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Dr. Gary Bellman, M.D.
Board Certified Urologist & Anti-Aging Physician





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Food Additives That Can Potentially Disrupt Hormones

Posted By: Dr. Gary Bellman on May 12, 2017

Processed foods are foods that have been compromised by the addition of hormones, additives, preservatives, unnatural genetic material or other chemical or heat treatments that alter or destroy the natural healthy enzymes, fatty acids, vitamins and minerals.
 
The main goal of food processing is to lengthen the shelf life of foods so that larger amounts can be sold over time.
 
In contrast, whole foods are simple and basic.  Whole foods need no processing--age as you and I do, and they must be eaten when fresh.
 
 
A List of Processed Food
 
Ever notice that the sources of the ingredients in processed foods are shrouded in mystery?  Food manufacturers even patent some of the processing methods they use.  
 
Seems that if you have to keep the process for how a food is made a big secret, it probably means that if most people knew the process, they wouldn't eat the food.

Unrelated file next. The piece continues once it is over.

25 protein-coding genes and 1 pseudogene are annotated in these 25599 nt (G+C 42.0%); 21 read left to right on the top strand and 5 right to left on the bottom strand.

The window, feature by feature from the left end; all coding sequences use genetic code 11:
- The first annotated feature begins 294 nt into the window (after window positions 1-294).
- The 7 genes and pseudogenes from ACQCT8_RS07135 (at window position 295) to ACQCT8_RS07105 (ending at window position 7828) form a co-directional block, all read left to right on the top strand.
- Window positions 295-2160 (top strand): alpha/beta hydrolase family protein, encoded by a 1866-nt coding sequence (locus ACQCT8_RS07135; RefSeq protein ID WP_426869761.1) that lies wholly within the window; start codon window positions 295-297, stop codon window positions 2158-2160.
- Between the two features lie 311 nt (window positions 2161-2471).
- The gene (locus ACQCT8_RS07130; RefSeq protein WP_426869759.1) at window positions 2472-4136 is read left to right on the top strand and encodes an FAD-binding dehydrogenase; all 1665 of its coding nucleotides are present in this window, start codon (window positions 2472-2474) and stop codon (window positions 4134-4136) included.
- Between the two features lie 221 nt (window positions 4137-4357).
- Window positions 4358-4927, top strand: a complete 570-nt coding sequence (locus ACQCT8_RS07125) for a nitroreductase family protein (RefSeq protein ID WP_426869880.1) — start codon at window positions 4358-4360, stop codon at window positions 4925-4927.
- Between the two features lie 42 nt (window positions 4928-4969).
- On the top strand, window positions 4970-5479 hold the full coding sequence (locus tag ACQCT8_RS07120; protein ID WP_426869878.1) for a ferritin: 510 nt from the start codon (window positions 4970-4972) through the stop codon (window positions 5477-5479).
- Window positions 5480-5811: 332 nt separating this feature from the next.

Here’s a short list of some common processed foods (most have very long shelf lives):

• White wheat flour, especially bleached white flour

• Refined sugars (crystalline fructose, maltodextrin, dextrose, corn syrup, high fructose corn syrup, sucrose, maple syrup, date sugar, cane sugar, brown rice syrup, corn sugar, beet sugar, agave syrup, etc..)

• Margarine and other hydrogenated vegetable fats

• Refined vegetable oils

• Artificial sweeteners

• Food additives

• Canned foods

• Boxed foods such as meal mixes, cereal and pasta

• Soft drinks and sugary "fruit" drinks, which are loaded with white sugar, high fructose corn syrup, artificial colors, flavors and other food additives.

• Fast food, which is a source of trans fats

• Cheese food, packaged cakes and cookies, chips, snack food crackers and other junk food

• Processed meat products (sausage, bologna, bacon, packaged ham, and salami) if they contain artificial colors and soy fillers.


• Frozen foods such as tv dinner meals, fish sticks, pizza rolls and similar foods
 

• Powdered milk and eggs: Commercial milk powders contain oxysterols (oxidized cholesterol) in high amounts. The oxysterol free radicals have been suspected of being initiators of atherosclerotic plaques. Powdered eggs contain even more oxysterols.
 
 
As a general rule, processed foods have been changed extensively from its raw state.

 


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